A desolate Pulaski Street in Polish Town this afternoon. Photo: Peter Blasl.

Suffolk County government is working with the business community to find ways to blunt the economic impacts of the extraordinary measures employed to try to stop the spread of the virus, County Executive Steve Bellone said during a telephone press briefing this afternoon.

Yesterday, the state ordered all theaters, gyms, bars and restaurants closed, with bars and restaurants allowed to provide takeout and delivery service. The move stunned small business owners and left them wondering about their own prospects for survival.

“I just had a call with a number of business leaders and business organizations concerned about the economic impacts of the virus,” Bellone told reporters. “The measures have been taken to protect public health but they have extraordinary economic impacts that can affect public health and safety,” he said.

Bellone said the county is putting together a “business response plan to deal with the incredible impacts of this virus.”

The impacts on the county over the last week have been “just stunning,” he said.

The plan, being developed by the Department of Economic Development and the Department of Labor, is “a living and breathing document — not a report,” the county executive said.

The Department of Labor will be collecting data from businesses so they can see a picture of what is happening on the ground.

The Department of Economic Development will focus on identifying available resources to help support small businesses and help “prop up the economy,” Bellone said. The county will work to help facilitate small businesses accessing those programs, he said.

“We can take the data and use it to advocate for different types of funding,” Bellone said.

The county will establish a working group of stakeholders and will set up a business support unit in the Department of Labor that will be available to answer questions and collect data.

As of Thursday, businesses can access the support unit by dialing 311 and asking to be transferred to the business services unit, Bellone said.

The 311 help line is up and running 24/7 as of last week, he said.

“We’re doing everything we can to respond to and mitigate the risk that’s in our community,” Bellone said. Success in the battle against the coronavirus depends on residents taking action and following guidance put out by health officials, he said. These include: social distancing, frequent hand washing, and self-isolation for anyone who is symptomatic. Anyone who is symptomatic should stay home, Bellone said.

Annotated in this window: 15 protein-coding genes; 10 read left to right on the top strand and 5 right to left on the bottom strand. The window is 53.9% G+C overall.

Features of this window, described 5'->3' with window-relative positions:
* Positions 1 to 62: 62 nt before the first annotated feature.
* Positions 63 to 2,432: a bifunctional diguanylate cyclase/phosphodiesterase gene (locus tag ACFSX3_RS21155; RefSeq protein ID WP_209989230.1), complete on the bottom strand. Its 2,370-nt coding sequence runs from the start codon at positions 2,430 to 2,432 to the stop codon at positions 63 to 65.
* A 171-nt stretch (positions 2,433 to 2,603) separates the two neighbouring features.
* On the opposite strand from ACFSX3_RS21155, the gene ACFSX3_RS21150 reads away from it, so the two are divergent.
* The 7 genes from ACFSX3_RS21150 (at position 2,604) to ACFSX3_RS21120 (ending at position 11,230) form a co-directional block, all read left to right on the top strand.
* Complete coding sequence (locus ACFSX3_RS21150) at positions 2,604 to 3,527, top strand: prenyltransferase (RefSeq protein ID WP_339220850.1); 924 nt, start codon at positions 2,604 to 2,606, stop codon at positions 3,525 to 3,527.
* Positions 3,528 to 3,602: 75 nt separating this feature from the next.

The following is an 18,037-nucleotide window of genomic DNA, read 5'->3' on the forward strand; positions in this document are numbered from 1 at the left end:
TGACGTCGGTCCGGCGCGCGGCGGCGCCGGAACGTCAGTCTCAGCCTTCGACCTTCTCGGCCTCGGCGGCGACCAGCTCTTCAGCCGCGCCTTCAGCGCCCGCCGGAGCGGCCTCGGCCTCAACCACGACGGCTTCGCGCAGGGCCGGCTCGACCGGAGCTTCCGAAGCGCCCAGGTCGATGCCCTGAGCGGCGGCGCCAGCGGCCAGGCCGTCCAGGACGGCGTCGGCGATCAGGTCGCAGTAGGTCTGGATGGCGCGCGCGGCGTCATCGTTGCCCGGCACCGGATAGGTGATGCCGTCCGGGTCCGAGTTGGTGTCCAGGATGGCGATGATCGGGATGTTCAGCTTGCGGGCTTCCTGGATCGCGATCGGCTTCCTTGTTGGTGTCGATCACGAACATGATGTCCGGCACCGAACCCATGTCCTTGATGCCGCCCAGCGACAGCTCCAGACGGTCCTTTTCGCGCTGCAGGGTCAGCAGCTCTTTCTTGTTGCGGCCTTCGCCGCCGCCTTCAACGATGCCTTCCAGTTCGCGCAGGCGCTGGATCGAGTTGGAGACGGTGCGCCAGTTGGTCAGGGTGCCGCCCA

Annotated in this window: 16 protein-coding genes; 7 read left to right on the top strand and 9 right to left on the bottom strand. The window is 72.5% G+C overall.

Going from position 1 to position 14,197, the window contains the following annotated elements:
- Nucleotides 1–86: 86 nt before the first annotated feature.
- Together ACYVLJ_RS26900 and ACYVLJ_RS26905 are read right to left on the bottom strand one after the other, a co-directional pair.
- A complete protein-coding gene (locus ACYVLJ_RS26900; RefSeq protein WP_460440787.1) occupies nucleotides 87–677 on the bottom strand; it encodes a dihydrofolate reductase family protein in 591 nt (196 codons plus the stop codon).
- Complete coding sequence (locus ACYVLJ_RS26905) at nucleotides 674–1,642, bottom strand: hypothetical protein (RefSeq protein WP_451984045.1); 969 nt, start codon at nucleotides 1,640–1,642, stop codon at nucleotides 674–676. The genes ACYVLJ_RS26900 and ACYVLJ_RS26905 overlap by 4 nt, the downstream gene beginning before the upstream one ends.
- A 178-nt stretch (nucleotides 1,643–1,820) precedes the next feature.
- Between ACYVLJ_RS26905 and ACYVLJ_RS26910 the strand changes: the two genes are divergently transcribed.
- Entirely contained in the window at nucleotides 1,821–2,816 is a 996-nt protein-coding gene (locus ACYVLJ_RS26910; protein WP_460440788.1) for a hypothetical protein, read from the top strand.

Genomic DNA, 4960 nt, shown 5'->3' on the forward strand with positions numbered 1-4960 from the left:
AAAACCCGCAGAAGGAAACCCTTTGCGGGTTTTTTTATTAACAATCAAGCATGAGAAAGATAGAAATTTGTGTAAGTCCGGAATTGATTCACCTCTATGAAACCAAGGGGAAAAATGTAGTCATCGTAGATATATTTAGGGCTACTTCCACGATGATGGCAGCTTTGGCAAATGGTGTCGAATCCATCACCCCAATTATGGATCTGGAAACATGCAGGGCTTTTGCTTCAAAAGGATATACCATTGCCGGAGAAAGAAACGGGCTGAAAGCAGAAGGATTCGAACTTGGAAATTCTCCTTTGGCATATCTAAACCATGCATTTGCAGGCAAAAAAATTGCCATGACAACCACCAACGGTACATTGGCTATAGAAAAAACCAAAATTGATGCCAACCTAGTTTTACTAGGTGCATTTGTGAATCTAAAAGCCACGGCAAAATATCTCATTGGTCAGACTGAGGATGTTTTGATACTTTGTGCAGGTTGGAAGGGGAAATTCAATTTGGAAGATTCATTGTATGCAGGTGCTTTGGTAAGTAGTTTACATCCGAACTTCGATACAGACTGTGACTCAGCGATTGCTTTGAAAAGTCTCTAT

“Do not go out. Do not risk transmitting the virus to anyone else.”

The county encourages residents to sign up for smart 911, which allows a resident to provide critical medical information to first responders and lets them know who is at greatest risk in the community. Visit smart911.com to sign up.

Residents can also sign up for text message updates by texting covidsuffolk to 67283.

As of today there have been 97 confirmed cases in Suffolk County, with three deaths. The county has results from 564 tests so far, so the “case rate” — ratio of positives to total tests reported — is 17%. It is not clear how many test results are pending, since the time it takes to get results, varies, according to the county executive. He said it probably takes 2-3 days. But residents in the local community who have been tested report waiting up to a week for results.

The virus is in the community and spreading in the community, Bellone said.

“We will see those numbers continue to rise as testing ramps up.”

He said there are at least two cases being investigated by the medical examiner as possible COVID-19 deaths in people who were not diagnosed with the disease prior to their deaths, but died of respiratory illnesses.

Today’s breakdown of confirmed cases, by town:

Babylon 12

Brookhaven 13

East Hampton 2

Huntington 24

Islip 11

Riverhead 2

Smithtown 3

Shelter Island 0

Southampton 2

Southold 28

We need your help.
Now more than ever, the survival of quality local journalism depends on your support. Our community faces unprecedented economic disruption, and the future of many small businesses are under threat, including our own. It takes time and resources to provide this service. We are a small family-owned operation, and we will do everything in our power to keep it going. But today more than ever before, we will depend on your support to continue. Support RiverheadLOCAL today. You rely on us to stay informed and we depend on you to make our work possible.

SHARE
Denise Civiletti
Denise is a veteran local reporter, editor, attorney and former Riverhead Town councilwoman. Her work has been recognized with numerous awards, including investigative reporting and writer of the year awards from the N.Y. Press Association. She is a founder, owner and co-publisher of this website.Email Denise.